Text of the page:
Forbes: Mainstream Investors Sharpen Sustainability Focus
Recently, the jam and syrup mogul J.M. Smuckers heard resoundingly from its stockholders on an uncommon topic: climate change and coffee prices.
A shareholder resolution put forward by Calvert Investment Management and Trillium Asset Management asked the company to report within six months on its plans for managing climate change risks to its coffee supply chain.
You see, coffee generates 49.8 percent of Smuckers’ profit (the firm’s family of brands includes Folgers and Dunkin Donuts) and erratic rainfall and hotter temperatures are disrupting coffee harvests worldwide, leading to shortages and a doubling in prices.
The proposal won 30 percent support, or some $1.7 billion in share value — hardly a fringe issue brought forward by activist investors.
That strong vote reflects broadening investor concern about the bottom line impacts of environmental and social issues, and it demonstrates that proxy voting is a key means by which investors are voicing those concerns to management.
At last week’s Council of Institutional Investors (CII) conference in Boston, Edward Kamonjoh, head of specialty research at Institutional Shareholder Services, profiled the rise in sustainability-focused shareholder resolutions for investors at a breakfast meeting. Kamonjoh said that more than 720 resolutions were filed on environmental and social issues with U.S. corporations over the past two years and that average support has grown over the past decade from single digits to over 20 percent.
Recent resolutions address issues ranging from political contributions to hydraulic fracturing to workplace safety and human rights, and all center on the belief that social and environmental concerns are material to investment outcome and that companies ignore these risks at their peril.
The governance and safety resolutions filed this year with five oil majors are a good example, said AFL-CIO Director of Investment Daniel Pedrotty, who also spoke at the breakfast. Pedrotty said the AFL-CIO filed the resolutions in response to the Tesoro explosion that killed five workers, and that two of the resolutions received majority votes. No wonder, when you consider that the explosion spurred a $2.9 million fine, multiple federal and state investigations, and a drop in share value.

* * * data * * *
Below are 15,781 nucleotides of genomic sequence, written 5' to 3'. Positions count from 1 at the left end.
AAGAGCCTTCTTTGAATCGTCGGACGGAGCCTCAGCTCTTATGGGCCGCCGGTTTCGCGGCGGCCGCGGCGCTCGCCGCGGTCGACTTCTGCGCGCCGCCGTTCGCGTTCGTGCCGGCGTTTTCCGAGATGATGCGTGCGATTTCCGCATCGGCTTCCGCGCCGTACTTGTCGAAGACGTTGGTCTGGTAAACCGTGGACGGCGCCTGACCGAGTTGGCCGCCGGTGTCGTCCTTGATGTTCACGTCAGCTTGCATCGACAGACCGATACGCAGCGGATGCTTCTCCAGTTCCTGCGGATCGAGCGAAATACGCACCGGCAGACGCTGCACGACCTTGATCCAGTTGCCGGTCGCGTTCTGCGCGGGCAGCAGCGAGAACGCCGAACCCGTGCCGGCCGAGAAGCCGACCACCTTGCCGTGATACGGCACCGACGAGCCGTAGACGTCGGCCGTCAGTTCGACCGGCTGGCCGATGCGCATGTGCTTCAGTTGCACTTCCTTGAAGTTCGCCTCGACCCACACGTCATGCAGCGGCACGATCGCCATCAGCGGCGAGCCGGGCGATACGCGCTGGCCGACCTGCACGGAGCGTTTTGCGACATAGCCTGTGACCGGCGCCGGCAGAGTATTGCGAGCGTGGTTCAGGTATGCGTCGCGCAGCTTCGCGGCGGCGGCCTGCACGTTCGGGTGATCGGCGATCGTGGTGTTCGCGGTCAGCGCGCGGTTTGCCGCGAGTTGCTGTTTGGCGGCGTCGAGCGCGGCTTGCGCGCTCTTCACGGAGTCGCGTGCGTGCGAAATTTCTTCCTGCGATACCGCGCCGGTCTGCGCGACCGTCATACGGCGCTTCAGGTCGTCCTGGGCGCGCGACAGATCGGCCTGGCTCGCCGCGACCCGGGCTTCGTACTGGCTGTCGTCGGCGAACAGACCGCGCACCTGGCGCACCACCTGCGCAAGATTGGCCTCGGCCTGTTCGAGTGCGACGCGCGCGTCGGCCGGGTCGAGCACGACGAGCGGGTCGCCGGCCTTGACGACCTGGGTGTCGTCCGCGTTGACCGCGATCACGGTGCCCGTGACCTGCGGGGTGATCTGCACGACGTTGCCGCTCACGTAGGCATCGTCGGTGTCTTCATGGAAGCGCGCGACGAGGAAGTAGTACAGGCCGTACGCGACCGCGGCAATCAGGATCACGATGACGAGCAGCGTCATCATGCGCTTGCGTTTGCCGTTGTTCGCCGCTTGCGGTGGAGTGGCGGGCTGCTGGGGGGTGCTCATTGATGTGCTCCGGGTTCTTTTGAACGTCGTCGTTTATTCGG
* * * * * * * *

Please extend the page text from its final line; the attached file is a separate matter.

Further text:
But the case for materiality of environmental, social and governance (so called “ESG”) issues isn’t just limited to one-off examples like Tesoro’s explosion and Smuckers’ coffee supplies. A recent review of 36 studies by Mercer Investment Consulting found strong linkages between comprehensive ESG integration by companies and positive investment performance.
Savvy investors are responding with more sophisticated approaches to proxy voting that include developing guidelines to ensure consistent voting on environmental and social issues. Take Florida State Board of Administration (SBA), which manages $150 billion in state pension and other funds.
Mike McCauley, senior officer of investment programs and governance at Florida SBA, told investors at the CII meeting that the board decided four years ago to develop a holistic approach to its proxy voting practices on environmental and social issues. In the past it added guidelines on an ad hoc, as needed basis.
Its guidelines now cover issues ranging from water availability, to climate change to animal feed lots — and that’s made its voting more consistent.
“We’ve come full circle in the past five to six years, from where we were abstaining on pretty much everything to being supportive across a broad umbrella of topics,” said McCauley.
McCauley said Florida SBA supported about half of the sustainability resolutions put before its portfolio companies, and on some topics, like publishing a sustainability report, it supported over 80 percent of the proposals.
Still McCauley said, “We don’t just take an absolute position in favor of a proposal, we look to see how the company stacks up against its peers. Is it a vanguard leader? How transparent is it? “What’s its historical record?”
Other investors like the Connecticut state retirement system, CalSTRS, CalPERS, PaxWorld Management and Northern Trust are taking a similar approach.
Nonetheless, too many mainstream investors are giving this issue short shrift by referring to shareholder-sponsored resolutions addressing climate change and environmental stewardship as “special interest,” “non-routine” or “political.”
Kamonjoh disagrees. “When you look at the level of support these proposals are getting, they are not fringe issues.”
For investors who want to better align their proxy guidelines and sustainability focus, the Ceres Guidance: Proxy Voting for Sustainability is a useful tool. The report lays out four concise sets of principles on governance, social issues, general sustainability and environmental performance to guide investors’ voting, and it includes more than 75 specific best practice examples of proxy guidelines compiled from leading public pension funds, asset managers, socially responsible investment funds, labor unions and foundations.
All investors should exercise their fiduciary duty and vote their proxies on issues that impact a company’s financial return. Investors that continue to ignore sustainability-focused resolutions are missing an important opportunity to promote key reforms at large public companies—including reforms that may have helped avert the recent financial crisis.
As Pedrotty told investors at the CII meeting, “All of the funds in this room were harmed by the financial crisis, some $800 billion in losses for public funds from greed and recklessness.” Then naming successful shareholder proposals, he said “Do I believe that Tesoro is better off with stronger safety measures in place, or that Massey Energy is better off without Don Blankenship as CEO? Yes.”